Annuals Cutting Garden

Annuals Cutting Garden

Annuals Cutting Garden 2Annual plants live out their entire life cycle in one year, and in that year they produce a profusion of flowers, some lasting from spring until winter’s frost that surpasses most perennials. To extend the duration of abundant blossoms, select flowers that bloom at various times during the season. An annuals cutting garden is a delight after a cold, long winter.


Warm-Season Annuals

Plant summer annuals a few weeks after the winter’s last frost when the ground has warmed. With a seed propagation kit, start summer annuals a few weeks in advanced. However, even seedlings that are hardened off and ready for transplanting need the soil warmed by spring weather to survive. Climates with long growing seasons provide extended growth of flowers. Marigolds, safflower, coleus, and zinnias are some of the popular summer flowers for an annuals cutting garden.


Cool Season Annuals

Because in different locations, the climate varies widely from cool to freezing, the planting and duration of cool season annuals depend heavily on the climate zone in which they grow. Cool season annuals need day temperatures between 70 degrees F and 85 degrees F and night temperatures between 50 degrees F and 60 degrees F. They will withstand a light frost. When the day temperature gets too hot, be sure to increase watering and fertilize the plants to help them withstand the heat. Often, they will return with an abundance of blooms. Some favorite cool season annuals are snapdragons, sweet peas, calendula, and stocks.


Hardy Annuals

Hardy annuals are capable of defying a light frost and withstanding night temperatures down to 35 degrees F; classifying them as hardy. Plant them in early fall or late spring. Hardy annuals are adversely affected by a sudden change in temperature, however, if there is a gradual change in temperature, the plants can acclimate themselves to colder weather. Some hardy flowers for an annuals cutting garden include: bachelor buttons, larkspur, and calendula, are welcome selections in bouquets.


Selecting Varieties

Annuals Cutting GardenWhen choosing annual flower varieties for cutting, the number one priority is a long stem. Annual flowers, like larkspur, grow on tall spikes. Having said that, short-stemmed annual flowers, like nasturtiums, and sweet peas that grow on vines make for beautiful flower arrangements. Some are beautifully arranged using vases of different shapes and sizes. No set rules restrict the inclusion of any beautiful blossoms. However, some flower’s stems are easier to condition than others for a long vase life. Browse the numerous selections of annual plants and choose several that vary in size, shape, texture, color, and time of blossoming. Consider the type of soil and water, light, and fertilization requirements for group planting in rows or raised beds.

Planting Seeds

Whether you plan on a small or an extensive annual flower garden, a garden seeder is useful for direct seeding. There is a vast selection of garden seeders to choose from no matter how small or large your annuals cutting garden. These tools disperse seeds evenly. Planting seeds in evenly in rows or designs helps the new gardener or seasoned gardener planting a new annual, to recognize the sprouted annual plants. When weeds emerge with the annuals, it is evident which one to pull out. Many garden seeders create the hole, plant the seed, cover it up, and mark the next row while it’s pushed along, saving time and labor on your knees. Different seed plates for the seeder accommodate different size seeds.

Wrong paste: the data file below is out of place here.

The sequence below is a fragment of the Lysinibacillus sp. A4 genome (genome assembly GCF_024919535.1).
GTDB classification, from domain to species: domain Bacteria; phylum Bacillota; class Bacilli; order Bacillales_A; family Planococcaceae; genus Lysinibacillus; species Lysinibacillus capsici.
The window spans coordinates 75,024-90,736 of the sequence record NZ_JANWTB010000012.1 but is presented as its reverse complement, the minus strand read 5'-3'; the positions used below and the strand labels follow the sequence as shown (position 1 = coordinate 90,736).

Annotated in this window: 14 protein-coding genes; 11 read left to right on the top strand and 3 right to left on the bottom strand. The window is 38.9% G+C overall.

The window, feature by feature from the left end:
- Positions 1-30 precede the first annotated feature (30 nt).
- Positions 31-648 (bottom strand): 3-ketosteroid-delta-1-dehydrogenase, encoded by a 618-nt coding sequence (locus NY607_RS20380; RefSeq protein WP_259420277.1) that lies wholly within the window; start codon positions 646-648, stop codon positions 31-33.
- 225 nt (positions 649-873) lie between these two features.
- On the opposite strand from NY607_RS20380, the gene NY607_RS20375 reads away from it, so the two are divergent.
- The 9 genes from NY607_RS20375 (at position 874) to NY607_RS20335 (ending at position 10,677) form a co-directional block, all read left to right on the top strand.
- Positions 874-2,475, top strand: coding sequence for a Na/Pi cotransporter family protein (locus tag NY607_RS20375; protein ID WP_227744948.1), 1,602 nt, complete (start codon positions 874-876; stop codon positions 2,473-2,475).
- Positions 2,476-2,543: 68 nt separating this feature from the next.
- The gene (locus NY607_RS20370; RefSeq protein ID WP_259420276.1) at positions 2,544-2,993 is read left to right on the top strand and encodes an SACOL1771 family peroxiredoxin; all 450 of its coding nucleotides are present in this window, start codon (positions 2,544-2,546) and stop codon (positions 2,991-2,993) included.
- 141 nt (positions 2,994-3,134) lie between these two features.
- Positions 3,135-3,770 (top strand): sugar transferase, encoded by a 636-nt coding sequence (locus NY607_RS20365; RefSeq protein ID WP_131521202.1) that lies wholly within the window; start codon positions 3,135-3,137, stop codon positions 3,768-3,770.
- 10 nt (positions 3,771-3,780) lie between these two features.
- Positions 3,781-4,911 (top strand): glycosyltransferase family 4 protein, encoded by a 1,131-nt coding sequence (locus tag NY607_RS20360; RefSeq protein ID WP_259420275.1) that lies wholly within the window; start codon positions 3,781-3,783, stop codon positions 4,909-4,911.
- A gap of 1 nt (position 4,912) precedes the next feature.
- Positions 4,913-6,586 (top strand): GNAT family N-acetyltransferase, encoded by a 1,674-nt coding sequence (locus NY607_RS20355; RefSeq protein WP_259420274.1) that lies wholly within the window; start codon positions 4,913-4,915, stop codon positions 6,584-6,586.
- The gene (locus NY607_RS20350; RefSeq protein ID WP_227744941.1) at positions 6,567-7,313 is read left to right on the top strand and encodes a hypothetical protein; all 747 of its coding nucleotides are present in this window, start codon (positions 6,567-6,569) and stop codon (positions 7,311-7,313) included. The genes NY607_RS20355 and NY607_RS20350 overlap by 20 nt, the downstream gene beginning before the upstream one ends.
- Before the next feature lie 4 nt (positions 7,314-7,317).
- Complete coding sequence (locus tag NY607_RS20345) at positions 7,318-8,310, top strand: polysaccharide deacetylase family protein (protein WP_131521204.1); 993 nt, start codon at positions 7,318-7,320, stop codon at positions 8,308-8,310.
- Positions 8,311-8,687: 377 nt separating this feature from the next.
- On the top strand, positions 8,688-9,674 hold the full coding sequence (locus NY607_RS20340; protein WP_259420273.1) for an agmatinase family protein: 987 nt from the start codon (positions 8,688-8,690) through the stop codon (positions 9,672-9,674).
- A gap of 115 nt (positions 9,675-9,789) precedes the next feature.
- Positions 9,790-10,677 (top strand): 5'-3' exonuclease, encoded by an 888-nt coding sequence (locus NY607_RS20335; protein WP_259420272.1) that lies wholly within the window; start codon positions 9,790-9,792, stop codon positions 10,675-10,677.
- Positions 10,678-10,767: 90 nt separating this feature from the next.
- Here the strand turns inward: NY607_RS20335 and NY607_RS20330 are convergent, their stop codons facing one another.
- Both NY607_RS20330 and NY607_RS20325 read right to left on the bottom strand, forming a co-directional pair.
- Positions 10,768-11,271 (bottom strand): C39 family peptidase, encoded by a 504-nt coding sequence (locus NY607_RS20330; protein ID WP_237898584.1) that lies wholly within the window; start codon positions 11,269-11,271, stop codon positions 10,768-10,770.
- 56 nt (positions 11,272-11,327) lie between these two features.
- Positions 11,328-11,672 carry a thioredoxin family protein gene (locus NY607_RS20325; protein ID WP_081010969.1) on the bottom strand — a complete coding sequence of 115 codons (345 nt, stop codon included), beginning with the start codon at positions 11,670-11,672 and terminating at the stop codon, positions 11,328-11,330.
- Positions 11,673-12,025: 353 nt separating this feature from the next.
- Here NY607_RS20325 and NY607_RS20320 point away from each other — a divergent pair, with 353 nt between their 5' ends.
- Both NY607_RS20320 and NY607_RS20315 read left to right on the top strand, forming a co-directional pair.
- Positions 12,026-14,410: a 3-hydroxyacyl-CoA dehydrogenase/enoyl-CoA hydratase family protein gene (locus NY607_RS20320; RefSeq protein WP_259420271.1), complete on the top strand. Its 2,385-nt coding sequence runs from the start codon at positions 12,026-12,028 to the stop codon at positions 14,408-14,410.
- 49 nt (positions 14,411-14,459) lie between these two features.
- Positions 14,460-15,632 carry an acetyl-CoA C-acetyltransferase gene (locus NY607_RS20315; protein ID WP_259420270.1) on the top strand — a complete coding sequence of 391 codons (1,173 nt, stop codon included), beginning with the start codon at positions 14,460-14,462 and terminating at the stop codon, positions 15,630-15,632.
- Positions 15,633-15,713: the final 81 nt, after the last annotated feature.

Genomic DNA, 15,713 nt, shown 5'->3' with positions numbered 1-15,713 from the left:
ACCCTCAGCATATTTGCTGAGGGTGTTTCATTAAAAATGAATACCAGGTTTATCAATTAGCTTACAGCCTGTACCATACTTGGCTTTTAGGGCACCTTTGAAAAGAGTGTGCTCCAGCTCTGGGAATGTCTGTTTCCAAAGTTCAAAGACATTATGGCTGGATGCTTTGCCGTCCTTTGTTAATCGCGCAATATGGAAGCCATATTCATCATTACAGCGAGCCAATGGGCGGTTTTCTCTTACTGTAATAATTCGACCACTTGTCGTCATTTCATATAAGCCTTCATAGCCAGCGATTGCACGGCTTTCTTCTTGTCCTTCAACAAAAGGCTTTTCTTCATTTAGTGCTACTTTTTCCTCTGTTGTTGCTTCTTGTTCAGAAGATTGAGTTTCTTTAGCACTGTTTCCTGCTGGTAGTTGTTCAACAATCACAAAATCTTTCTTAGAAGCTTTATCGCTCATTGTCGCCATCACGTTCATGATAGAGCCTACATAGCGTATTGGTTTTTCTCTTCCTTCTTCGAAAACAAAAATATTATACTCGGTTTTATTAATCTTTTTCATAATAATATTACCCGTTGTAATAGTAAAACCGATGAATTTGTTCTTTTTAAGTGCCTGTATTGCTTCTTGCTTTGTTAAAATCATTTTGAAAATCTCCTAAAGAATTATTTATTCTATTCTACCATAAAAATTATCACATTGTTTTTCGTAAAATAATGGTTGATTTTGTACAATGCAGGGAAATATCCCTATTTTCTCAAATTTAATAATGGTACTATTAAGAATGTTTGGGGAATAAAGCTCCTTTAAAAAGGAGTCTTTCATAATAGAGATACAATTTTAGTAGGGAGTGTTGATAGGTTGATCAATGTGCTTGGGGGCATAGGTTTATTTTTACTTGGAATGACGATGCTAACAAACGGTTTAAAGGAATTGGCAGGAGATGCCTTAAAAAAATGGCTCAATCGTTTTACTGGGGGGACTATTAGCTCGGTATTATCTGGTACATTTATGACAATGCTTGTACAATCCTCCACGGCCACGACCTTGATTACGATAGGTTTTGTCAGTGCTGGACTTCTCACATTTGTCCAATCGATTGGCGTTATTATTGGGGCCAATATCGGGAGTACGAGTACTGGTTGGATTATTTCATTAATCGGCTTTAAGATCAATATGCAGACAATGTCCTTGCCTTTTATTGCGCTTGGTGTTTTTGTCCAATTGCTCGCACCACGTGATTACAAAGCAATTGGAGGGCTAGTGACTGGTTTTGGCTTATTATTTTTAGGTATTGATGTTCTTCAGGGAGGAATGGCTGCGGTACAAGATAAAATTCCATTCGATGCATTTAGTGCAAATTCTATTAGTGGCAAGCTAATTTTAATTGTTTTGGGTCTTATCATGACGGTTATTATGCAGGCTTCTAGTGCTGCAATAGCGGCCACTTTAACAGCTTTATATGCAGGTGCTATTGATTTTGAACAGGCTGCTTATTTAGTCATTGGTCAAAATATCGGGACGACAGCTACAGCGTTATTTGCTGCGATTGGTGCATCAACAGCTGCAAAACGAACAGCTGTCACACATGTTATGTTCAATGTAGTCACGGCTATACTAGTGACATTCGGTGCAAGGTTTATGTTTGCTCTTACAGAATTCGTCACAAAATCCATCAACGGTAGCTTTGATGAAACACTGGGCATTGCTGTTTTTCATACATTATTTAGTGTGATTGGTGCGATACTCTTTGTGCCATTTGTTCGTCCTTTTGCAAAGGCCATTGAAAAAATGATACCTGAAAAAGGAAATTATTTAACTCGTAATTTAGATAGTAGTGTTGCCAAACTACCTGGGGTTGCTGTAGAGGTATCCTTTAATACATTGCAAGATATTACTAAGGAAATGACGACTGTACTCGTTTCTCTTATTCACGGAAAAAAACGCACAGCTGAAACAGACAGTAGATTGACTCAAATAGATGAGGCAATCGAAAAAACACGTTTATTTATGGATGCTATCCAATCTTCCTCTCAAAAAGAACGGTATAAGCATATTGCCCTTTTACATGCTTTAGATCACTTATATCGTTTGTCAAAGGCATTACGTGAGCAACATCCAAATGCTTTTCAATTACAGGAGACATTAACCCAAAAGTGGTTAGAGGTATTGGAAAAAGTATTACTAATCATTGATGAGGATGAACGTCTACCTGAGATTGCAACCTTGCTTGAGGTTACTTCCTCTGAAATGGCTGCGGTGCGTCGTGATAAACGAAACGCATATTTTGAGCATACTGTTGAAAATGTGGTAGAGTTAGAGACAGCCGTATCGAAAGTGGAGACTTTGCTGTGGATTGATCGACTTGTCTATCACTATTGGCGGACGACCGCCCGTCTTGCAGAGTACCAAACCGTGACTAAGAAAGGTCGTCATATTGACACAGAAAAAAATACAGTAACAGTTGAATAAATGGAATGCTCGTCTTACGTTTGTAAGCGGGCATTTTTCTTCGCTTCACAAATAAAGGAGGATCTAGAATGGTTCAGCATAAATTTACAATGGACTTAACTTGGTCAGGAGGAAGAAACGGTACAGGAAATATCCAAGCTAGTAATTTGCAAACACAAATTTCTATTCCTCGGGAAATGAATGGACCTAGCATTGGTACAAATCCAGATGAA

Maintain moist soil while waiting for seeds to germinate. When the seedlings are around a week old, gently pull out weeds, removing all the root and all debris from around the new plants. Using mulch around young seedlings reduces weed growth and retains moisture. Where more than two seeds sprout, choose the strongest to keep and pull the others carefully to not disturb the remaining seedling.


Some annuals benefit from deadheading. As the blossoms fade, the plant focuses on the development of seeds, instead of producing more flowers. Deadheading, cutting off the spent blossoms, keeps the plant’s energy directed at creating flowers. Some flowers that benefit from deadheading are Shasta daisy, cosmos, and snapdragons.


Saving Seeds

Of all the flowers that bloom, choose the healthiest, largest flowers with the most sought after characteristics, such as color and texture, for seed collecting. Let your selection remain planted until the petals fade and the center of the flower dries. Carefully cut and place them in a basket or carrier, taking them inside to collect the seeds. In this way, future annual plants will acclimate easier to your garden. However, this does not apply to hybrid seeds as their parent plants have very different characteristics and seeds from them are unpredictable.


Healthy Growth in Following Years

Annuals Cutting Garden 2Every year rotate the planting location for each annual. Since they are vulnerable to the last year’s fungi processing decomposing plants, moving their location keeps them safe from the previous year’s soil laden fungi eating their roots. Even closely related plants are better in a different location.


Annuals Cutting Garden Highlight

So many annual flowers for cutting gardens exist, that one could spend a lifetime finding the best varieties for cutting, developing strains of favorite blossoms, creating beautiful arrangements, and enjoying their exquisite beauty. Annual cutting gardens generate a powerful floral burst of color and life from nature that inspires and delights.


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